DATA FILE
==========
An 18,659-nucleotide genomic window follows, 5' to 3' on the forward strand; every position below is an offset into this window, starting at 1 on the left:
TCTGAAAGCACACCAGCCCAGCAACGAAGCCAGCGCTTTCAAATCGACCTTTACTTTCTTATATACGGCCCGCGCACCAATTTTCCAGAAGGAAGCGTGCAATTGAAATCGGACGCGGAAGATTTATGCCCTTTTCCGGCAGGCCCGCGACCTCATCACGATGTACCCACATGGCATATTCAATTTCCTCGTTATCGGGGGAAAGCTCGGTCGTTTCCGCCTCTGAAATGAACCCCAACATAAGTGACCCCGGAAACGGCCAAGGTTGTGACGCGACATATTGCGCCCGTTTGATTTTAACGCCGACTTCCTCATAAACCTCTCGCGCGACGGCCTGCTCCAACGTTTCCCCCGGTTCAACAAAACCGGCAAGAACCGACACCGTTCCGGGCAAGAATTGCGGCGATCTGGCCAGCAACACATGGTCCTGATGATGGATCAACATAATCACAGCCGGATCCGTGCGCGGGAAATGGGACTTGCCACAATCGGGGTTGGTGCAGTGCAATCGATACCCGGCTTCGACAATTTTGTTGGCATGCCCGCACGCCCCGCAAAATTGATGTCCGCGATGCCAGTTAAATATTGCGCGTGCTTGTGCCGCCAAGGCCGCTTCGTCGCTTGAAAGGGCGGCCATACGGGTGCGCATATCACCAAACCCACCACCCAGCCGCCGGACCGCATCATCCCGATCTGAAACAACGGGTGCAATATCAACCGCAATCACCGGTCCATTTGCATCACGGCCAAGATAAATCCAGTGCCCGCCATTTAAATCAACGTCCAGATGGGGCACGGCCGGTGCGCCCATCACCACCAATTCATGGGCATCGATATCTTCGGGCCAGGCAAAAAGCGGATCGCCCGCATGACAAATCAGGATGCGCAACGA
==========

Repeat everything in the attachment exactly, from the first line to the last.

An 18,659-nucleotide genomic window follows, 5' to 3' on the forward strand; every position below is an offset into this window, starting at 1 on the left:
TCTGAAAGCACACCAGCCCAGCAACGAAGCCAGCGCTTTCAAATCGACCTTTACTTTCTTATATACGGCCCGCGCACCAATTTTCCAGAAGGAAGCGTGCAATTGAAATCGGACGCGGAAGATTTATGCCCTTTTCCGGCAGGCCCGCGACCTCATCACGATGTACCCACATGGCATATTCAATTTCCTCGTTATCGGGGGAAAGCTCGGTCGTTTCCGCCTCTGAAATGAACCCCAACATAAGTGACCCCGGAAACGGCCAAGGTTGTGACGCGACATATTGCGCCCGTTTGATTTTAACGCCGACTTCCTCATAAACCTCTCGCGCGACGGCCTGCTCCAACGTTTCCCCCGGTTCAACAAAACCGGCAAGAACCGACACCGTTCCGGGCAAGAATTGCGGCGATCTGGCCAGCAACACATGGTCCTGATGATGGATCAACATAATCACAGCCGGATCCGTGCGCGGGAAATGGGACTTGCCACAATCGGGGTTGGTGCAGTGCAATCGATACCCGGCTTCGACAATTTTGTTGGCATGCCCGCACGCCCCGCAAAATTGATGTCCGCGATGCCAGTTAAATATTGCGCGTGCTTGTGCCGCCAAGGCCGCTTCGTCGCTTGAAAGGGCGGCCATACGGGTGCGCATATCACCAAACCCACCACCCAGCCGCCGGACCGCATCATCCCGATCTGAAACAACGGGTGCAATATCAACCGCAATCACCGGTCCATTTGCATCACGGCCAAGATAAATCCAGTGCCCGCCATTTAAATCAACGTCCAGATGGGGCACGGCCGGTGCGCCCATCACCACCAATTCATGGGCATCGATATCTTCGGGCCAGGCAAAAAGCGGATCGCCCGCATGACAAATCAGGATGCGCAACGA